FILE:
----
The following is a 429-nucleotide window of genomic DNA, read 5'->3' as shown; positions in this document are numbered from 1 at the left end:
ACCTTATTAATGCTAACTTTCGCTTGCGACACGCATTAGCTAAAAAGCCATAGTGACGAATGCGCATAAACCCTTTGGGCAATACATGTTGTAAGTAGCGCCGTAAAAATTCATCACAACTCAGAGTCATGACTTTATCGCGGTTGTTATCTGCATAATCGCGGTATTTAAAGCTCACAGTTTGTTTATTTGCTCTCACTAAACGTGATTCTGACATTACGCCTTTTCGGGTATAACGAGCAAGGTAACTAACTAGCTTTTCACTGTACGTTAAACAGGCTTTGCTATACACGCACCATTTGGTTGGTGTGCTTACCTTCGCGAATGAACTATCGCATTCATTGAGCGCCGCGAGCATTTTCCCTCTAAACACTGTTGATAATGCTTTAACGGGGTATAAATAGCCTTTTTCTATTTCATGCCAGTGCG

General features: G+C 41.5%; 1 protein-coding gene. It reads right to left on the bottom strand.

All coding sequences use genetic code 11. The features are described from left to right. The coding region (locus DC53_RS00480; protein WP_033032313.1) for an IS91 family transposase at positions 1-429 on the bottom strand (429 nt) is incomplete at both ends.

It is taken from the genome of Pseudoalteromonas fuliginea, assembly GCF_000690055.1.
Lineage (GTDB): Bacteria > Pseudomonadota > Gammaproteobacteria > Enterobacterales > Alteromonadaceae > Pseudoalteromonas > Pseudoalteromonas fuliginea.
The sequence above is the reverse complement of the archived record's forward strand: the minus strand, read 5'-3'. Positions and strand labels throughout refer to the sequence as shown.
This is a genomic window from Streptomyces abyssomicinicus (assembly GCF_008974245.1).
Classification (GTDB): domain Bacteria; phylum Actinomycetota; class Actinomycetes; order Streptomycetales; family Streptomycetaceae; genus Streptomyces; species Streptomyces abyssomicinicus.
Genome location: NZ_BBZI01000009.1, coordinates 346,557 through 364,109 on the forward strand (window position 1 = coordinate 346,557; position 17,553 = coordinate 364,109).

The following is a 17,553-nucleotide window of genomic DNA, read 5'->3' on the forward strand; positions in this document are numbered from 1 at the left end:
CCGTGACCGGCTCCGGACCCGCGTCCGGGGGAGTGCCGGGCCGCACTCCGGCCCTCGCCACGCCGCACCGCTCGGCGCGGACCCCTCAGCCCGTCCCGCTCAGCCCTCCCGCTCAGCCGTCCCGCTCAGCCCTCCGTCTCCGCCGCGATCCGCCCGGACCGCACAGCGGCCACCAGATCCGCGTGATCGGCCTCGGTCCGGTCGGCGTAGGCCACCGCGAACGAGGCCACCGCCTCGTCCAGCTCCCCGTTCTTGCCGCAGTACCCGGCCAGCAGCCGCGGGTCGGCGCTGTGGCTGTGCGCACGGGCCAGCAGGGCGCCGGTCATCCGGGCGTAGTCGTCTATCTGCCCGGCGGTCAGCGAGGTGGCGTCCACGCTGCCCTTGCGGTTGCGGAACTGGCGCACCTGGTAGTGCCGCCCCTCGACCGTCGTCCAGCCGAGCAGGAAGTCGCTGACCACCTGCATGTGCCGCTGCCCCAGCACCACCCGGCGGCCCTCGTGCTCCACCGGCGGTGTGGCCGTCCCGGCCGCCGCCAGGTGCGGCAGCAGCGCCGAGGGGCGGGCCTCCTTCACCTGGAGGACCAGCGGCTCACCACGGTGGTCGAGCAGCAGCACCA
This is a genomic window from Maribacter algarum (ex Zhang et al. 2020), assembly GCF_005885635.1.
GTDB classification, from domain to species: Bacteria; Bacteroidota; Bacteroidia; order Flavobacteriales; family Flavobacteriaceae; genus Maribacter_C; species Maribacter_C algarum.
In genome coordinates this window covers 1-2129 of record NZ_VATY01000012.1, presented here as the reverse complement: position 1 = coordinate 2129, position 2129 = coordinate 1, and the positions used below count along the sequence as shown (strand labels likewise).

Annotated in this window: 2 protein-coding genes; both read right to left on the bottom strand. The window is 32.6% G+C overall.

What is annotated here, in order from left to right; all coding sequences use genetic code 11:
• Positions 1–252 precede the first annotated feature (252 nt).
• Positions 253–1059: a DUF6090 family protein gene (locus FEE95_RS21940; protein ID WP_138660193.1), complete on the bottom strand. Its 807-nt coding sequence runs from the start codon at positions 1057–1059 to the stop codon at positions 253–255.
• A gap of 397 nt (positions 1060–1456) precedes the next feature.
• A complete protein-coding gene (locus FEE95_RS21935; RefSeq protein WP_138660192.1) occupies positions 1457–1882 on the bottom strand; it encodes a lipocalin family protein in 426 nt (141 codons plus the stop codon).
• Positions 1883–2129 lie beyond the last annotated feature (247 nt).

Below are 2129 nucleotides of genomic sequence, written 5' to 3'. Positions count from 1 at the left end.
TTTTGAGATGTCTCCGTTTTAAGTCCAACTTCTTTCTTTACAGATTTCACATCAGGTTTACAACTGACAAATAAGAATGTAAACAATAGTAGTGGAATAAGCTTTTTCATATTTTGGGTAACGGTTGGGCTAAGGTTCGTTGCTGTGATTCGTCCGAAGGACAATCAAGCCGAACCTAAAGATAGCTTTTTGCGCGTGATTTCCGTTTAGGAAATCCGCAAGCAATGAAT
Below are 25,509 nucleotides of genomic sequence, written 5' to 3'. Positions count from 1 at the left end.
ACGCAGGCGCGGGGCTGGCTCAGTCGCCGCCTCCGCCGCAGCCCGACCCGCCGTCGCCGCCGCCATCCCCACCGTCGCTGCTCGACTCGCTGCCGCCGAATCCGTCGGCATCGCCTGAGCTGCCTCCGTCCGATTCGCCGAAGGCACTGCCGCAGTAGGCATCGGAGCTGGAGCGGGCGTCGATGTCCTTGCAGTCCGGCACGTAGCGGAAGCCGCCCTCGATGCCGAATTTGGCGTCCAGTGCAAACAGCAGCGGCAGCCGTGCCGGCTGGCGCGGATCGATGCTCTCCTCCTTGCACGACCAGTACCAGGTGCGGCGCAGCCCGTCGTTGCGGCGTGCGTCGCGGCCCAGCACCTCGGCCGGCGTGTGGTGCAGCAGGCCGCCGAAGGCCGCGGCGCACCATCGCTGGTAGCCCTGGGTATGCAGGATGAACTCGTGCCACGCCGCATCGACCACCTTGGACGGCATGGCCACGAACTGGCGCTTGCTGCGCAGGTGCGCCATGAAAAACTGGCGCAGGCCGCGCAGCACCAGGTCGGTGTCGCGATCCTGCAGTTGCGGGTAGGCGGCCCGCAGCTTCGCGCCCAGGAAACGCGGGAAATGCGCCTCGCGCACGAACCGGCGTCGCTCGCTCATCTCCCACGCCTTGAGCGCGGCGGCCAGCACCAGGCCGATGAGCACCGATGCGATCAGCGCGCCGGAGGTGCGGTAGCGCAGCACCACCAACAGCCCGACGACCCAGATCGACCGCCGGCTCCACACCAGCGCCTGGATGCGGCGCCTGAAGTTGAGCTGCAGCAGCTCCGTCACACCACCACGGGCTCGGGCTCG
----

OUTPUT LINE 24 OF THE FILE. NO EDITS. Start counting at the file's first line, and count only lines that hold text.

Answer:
TTTTGAGATGTCTCCGTTTTAAGTCCAACTTCTTTCTTTACAGATTTCACATCAGGTTTACAACTGACAAATAAGAATGTAAACAATAGTAGTGGAATAAGCTTTTTCATATTTTGGGTAACGGTTGGGCTAAGGTTCGTTGCTGTGATTCGTCCGAAGGACAATCAAGCCGAACCTAAAGATAGCTTTTTGCGCGTGATTTCCGTTTAGGAAATCCGCAAGCAATGAAT